PUTRAJAYA: Is there a bank account that you have completely forgotten about? Or a matured fixed deposit with auto-renewal instructions that you have not checked for a very long time?
Chances are the funds in there may have been classified as unclaimed money and kept securely by the Registrar of Unclaimed Money under the Accountant-General’s Department in a consolidated trust account.
As of June, the total amount of unclaimed money stood at RM5.779bil, involving 55 million records since 1977.
Deputy Finance Minister II Datuk Lee Chee Leong explained that when an account has been dormant or inactive for more than seven years, the balance in the account is deemed to be unclaimed money as defined under Section 8 of the Unclaimed Moneys Act 1965 and will be surrendered to the Registrar.
This includes savings accounts, current accounts and matured fixed deposits with auto-renewal instructions.
“There are two other categories: firstly, money that is legally payable to the owner but has remained unpaid for more than a year such as salary, bonus, commission to staff, dividend, other payable accounts, other receivable accounts with credit balance, and matured fixed deposits without auto-renewal instructions,” he told The Star in an interview.
“Money to the credit of a trade account that has remained dormant for a period of more than two years such as trade payable accounts and other receivable accounts with credit balance are also considered unclaimed money.
“In simpler terms, unclaimed money is money that has failed to be given to its rightful owner.”
Lee also debunked a common misconception that owners continue to earn interest on unclaimed money.
The money that will be refunded will have no addition or deduction from the original amount, in accordance with Section 11(3) of Act.
For example, if you had an unclaimed amount of RM100 some 20 years ago, the amount refunded today would still be RM100.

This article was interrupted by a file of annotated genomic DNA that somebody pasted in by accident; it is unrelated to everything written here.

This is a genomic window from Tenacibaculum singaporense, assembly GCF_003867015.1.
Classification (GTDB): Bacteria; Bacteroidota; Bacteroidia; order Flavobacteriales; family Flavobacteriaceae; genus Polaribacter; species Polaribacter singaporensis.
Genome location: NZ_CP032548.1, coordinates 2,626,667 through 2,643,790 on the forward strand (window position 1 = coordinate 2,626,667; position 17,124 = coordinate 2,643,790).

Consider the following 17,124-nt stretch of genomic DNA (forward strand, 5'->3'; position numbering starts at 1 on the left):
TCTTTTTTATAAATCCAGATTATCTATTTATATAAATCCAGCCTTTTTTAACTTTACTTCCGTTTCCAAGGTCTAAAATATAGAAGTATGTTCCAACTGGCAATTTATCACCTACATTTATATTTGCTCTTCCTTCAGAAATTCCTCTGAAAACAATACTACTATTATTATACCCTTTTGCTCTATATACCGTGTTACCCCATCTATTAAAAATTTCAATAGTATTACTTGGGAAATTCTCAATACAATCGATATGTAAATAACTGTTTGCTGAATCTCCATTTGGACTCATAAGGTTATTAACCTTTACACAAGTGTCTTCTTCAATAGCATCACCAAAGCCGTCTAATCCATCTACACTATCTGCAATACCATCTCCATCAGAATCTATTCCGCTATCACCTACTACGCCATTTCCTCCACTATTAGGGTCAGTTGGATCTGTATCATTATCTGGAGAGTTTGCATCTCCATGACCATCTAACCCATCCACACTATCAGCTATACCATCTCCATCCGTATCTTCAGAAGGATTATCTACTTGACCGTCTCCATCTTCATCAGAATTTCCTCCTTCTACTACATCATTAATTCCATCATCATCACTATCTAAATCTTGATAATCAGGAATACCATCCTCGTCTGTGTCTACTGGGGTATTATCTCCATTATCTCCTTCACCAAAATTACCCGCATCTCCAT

He also stressed that there is no expiry date to check and claim the funds.
“So there is no need for the public to panic, as there is no rush.
“The Government is also developing an online system for checking and applying for refunds. It will be ready by next year,” he said.
The largest amount ever refunded to an individual was almost RM6mil (the person had several accounts) while the smallest sum was 39 sen.
Lee also reminded companies bound by the Act that there is a need to maintain unclaimed money records and the funds – if any – have to be submitted to the Registrar by March 31 each year.
Failure to comply with these provisions can result in a fine of up to RM20,000 and for a repeated offence, a subsequent fine not exceeding RM1,000 for each day the offence continues.
Lee also advised the public to be careful when it comes to their money so that it will not get classified as unclaimed.
According to the 2015 Account General’s Department annual report, there were 1,719 unclaimed submissions with a total receipt of RM666.8mil that year, compared to 1,724 submissions amounting to RM512.9mil in 2014.
The Accountant-General is wholly responsible for the management of unclaimed money in the country.
As a trustee of the funds, the Registrar plays three important roles in enforcing the Act.
It inspects company records to identify unclaimed money; manages submission of that money; and manages its return to the rightful owners.
For more information, visit www.anm.gov.my.
Did you find this article insightful?